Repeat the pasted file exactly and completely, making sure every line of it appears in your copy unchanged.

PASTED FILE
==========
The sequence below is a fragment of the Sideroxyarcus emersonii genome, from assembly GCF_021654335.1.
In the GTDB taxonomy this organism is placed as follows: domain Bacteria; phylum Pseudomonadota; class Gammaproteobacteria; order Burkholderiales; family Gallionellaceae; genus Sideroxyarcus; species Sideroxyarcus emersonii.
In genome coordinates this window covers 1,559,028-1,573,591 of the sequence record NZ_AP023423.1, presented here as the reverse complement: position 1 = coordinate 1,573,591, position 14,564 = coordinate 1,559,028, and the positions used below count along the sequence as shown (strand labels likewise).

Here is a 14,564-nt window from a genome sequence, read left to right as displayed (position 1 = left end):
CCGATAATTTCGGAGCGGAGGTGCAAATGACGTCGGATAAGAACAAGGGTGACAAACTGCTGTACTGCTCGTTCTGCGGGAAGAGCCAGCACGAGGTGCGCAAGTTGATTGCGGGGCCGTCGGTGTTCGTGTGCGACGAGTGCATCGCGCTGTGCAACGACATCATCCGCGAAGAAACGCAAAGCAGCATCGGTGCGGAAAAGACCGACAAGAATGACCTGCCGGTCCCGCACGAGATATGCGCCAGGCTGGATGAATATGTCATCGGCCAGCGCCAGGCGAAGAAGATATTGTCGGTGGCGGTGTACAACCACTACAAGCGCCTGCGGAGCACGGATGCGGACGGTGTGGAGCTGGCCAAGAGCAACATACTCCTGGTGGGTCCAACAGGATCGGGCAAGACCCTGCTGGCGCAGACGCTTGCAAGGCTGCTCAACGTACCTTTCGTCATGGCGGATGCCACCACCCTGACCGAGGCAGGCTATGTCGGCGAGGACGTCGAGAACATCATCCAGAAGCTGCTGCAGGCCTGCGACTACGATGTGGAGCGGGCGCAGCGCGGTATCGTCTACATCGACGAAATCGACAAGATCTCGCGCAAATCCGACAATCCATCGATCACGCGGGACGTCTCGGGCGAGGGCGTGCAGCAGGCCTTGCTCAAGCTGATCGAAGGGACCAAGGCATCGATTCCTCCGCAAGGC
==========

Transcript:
The sequence below is a fragment of the Sideroxyarcus emersonii genome, from assembly GCF_021654335.1.
In the GTDB taxonomy this organism is placed as follows: domain Bacteria; phylum Pseudomonadota; class Gammaproteobacteria; order Burkholderiales; family Gallionellaceae; genus Sideroxyarcus; species Sideroxyarcus emersonii.
In genome coordinates this window covers 1,559,028-1,573,591 of the sequence record NZ_AP023423.1, presented here as the reverse complement: position 1 = coordinate 1,573,591, position 14,564 = coordinate 1,559,028, and the positions used below count along the sequence as shown (strand labels likewise).

Here is a 14,564-nt window from a genome sequence, read left to right as displayed (position 1 = left end):
CCGATAATTTCGGAGCGGAGGTGCAAATGACGTCGGATAAGAACAAGGGTGACAAACTGCTGTACTGCTCGTTCTGCGGGAAGAGCCAGCACGAGGTGCGCAAGTTGATTGCGGGGCCGTCGGTGTTCGTGTGCGACGAGTGCATCGCGCTGTGCAACGACATCATCCGCGAAGAAACGCAAAGCAGCATCGGTGCGGAAAAGACCGACAAGAATGACCTGCCGGTCCCGCACGAGATATGCGCCAGGCTGGATGAATATGTCATCGGCCAGCGCCAGGCGAAGAAGATATTGTCGGTGGCGGTGTACAACCACTACAAGCGCCTGCGGAGCACGGATGCGGACGGTGTGGAGCTGGCCAAGAGCAACATACTCCTGGTGGGTCCAACAGGATCGGGCAAGACCCTGCTGGCGCAGACGCTTGCAAGGCTGCTCAACGTACCTTTCGTCATGGCGGATGCCACCACCCTGACCGAGGCAGGCTATGTCGGCGAGGACGTCGAGAACATCATCCAGAAGCTGCTGCAGGCCTGCGACTACGATGTGGAGCGGGCGCAGCGCGGTATCGTCTACATCGACGAAATCGACAAGATCTCGCGCAAATCCGACAATCCATCGATCACGCGGGACGTCTCGGGCGAGGGCGTGCAGCAGGCCTTGCTCAAGCTGATCGAAGGGACCAAGGCATCGATTCCTCCGCAAGGC